Microsoft's Longhorn schedule has in the past couple of years been vagueness bordering on chaos, ETAs for Longhorn the client being things largely things you'd deduce from the hints execs dropped in presentations, while even the existence of the server version has been the subject of conflicting public hand-wringing by the High Command. Yesterday, however, Microsoft moved to nail it all down - we have therefore reached one of those points in history where, briefly, all is predictable and understandable. Nearly.
Savour it, it's unlikely to last. Yesterday's announcements were specifically about the server version, but as the company's current policy is for synced releases, the client version clearly comes into it. Longhorn Server is scheduled to ship in 2007, following on from the client version which is expected around mid-2006. There will be pattern driving the releases in that Microsoft intends to produce a new major release every four years, and a more minor update every two years.
This is clearly an attempt to square the circle as regards corporate clients; they want predictable, more sedate releases while Microsoft needs more frequent releases in order to get new technologies into the market. Whether this actually does square the corporates is debatable, and rather depends on whether the system results in them having to overhaul their systems every four years or every two. And indeed on which particular year it turns out to be.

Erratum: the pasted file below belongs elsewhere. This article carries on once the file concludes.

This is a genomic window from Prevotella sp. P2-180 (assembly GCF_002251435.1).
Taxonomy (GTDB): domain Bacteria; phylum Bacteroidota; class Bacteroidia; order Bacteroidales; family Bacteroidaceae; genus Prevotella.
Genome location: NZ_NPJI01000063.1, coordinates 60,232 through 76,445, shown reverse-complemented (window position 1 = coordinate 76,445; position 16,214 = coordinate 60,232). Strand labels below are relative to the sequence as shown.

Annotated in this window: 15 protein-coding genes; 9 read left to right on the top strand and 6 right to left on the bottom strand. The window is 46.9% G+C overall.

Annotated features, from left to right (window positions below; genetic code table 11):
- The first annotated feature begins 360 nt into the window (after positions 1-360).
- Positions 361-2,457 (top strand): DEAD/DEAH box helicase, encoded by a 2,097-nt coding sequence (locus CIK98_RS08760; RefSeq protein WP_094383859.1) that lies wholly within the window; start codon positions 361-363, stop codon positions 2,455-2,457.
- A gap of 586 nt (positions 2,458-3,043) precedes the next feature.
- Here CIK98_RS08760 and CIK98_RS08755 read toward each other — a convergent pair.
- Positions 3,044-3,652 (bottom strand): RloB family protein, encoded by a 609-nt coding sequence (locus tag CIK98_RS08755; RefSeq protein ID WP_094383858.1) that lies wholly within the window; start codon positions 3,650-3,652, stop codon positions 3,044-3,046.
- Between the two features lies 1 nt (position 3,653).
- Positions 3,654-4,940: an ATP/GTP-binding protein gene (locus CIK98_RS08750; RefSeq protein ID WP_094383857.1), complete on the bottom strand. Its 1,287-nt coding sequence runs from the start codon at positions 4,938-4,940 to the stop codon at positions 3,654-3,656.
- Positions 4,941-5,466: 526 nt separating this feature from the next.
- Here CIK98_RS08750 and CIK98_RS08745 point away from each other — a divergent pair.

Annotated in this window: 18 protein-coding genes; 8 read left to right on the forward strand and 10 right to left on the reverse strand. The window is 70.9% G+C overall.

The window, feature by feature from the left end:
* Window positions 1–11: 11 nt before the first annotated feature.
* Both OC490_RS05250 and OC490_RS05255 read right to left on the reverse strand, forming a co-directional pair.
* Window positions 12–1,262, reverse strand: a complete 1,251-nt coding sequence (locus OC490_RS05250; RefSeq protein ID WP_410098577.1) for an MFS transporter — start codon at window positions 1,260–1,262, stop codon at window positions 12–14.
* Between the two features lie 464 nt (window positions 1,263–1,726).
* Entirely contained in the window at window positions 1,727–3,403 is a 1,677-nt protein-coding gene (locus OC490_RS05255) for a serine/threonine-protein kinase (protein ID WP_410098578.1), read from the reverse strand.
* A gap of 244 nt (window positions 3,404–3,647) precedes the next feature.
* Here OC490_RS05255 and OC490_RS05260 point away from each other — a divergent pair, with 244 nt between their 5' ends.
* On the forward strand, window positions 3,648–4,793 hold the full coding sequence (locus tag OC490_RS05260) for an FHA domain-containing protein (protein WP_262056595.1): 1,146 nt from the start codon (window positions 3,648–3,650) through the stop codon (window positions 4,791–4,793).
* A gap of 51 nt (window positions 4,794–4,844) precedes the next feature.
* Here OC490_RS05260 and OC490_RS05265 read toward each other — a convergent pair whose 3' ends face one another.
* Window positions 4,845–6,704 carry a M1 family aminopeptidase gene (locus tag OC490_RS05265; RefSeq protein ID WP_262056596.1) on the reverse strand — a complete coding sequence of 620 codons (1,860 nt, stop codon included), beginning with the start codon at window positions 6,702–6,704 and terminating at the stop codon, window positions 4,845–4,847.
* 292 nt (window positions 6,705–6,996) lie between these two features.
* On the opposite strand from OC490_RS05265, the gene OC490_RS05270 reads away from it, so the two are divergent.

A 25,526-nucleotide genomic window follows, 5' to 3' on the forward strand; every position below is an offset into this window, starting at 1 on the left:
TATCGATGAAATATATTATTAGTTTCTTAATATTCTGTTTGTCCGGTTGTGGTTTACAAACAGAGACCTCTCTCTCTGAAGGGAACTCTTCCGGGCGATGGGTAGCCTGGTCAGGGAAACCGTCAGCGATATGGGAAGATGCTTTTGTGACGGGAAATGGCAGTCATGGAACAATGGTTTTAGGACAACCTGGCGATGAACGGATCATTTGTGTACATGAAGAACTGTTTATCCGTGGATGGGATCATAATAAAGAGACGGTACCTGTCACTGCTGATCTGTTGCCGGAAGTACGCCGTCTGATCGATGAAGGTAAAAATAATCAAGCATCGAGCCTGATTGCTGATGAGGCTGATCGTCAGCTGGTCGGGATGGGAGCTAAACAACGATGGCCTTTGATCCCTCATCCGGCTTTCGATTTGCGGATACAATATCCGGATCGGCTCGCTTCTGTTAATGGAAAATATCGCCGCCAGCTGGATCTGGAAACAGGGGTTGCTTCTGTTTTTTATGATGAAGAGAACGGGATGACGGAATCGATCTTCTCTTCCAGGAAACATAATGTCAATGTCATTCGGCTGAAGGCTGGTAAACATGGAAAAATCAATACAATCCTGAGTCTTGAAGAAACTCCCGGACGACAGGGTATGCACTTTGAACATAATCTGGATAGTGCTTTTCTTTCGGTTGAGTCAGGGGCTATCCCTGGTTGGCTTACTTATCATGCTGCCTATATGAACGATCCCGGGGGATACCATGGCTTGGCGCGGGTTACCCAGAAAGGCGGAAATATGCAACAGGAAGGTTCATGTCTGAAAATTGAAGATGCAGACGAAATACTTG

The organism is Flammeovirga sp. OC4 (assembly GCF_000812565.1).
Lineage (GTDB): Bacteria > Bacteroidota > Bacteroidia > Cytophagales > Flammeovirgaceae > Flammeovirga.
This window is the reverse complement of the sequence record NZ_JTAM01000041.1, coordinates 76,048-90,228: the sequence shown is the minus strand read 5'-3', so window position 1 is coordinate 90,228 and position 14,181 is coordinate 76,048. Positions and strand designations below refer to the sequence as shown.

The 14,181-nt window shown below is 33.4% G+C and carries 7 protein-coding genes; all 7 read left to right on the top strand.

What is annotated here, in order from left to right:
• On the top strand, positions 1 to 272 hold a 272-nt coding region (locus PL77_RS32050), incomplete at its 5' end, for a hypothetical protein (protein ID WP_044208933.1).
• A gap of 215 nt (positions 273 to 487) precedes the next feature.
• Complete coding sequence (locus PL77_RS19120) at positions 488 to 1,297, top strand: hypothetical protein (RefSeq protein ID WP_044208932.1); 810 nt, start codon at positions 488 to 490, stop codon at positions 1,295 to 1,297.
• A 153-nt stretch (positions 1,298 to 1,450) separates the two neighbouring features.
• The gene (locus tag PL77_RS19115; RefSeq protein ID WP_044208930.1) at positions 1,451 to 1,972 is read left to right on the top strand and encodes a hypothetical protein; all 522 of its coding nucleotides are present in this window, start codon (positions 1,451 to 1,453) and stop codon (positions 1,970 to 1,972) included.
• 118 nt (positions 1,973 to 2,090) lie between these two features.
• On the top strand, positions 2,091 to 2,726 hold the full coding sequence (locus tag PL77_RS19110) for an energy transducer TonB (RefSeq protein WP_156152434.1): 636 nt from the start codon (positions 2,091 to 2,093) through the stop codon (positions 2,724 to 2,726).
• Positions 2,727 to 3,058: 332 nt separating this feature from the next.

Alongside the major and minor releases you'll also have service packs, which means more hassle. But the minor updates every two years will likely make it less necessary for Microsoft to slip updates into service packs. It's doing this with XP SP2, but following corporate complaints (they want fixes and updates to be separated) it's promised not to do this at least twice in the past. So, 'just this one more time then we'll be good'? Maybe.
Even yesterday, however, the two/four year cycle didn't look particularly convincing. It is something that Microsoft says it's working towards, rather than being an iron rule that now applies to anything, so we can confidently expect some running faster to catch up and some slippage. The period in the run-up to Longhorn Server is closer, so it's clearer and more obviously achievable. Server 2003 SP1 will be out this year, and this will include 64-bit support. The update to Server 2003 will be out next year (not two years, yes, we know, but two years before Server 2007), and SP2 for Server 2003 is down for 2006. Beyond 2007, expressions like '2009 timeframe' and '2010+' start to creep in, so don't go betting your life or anything... ®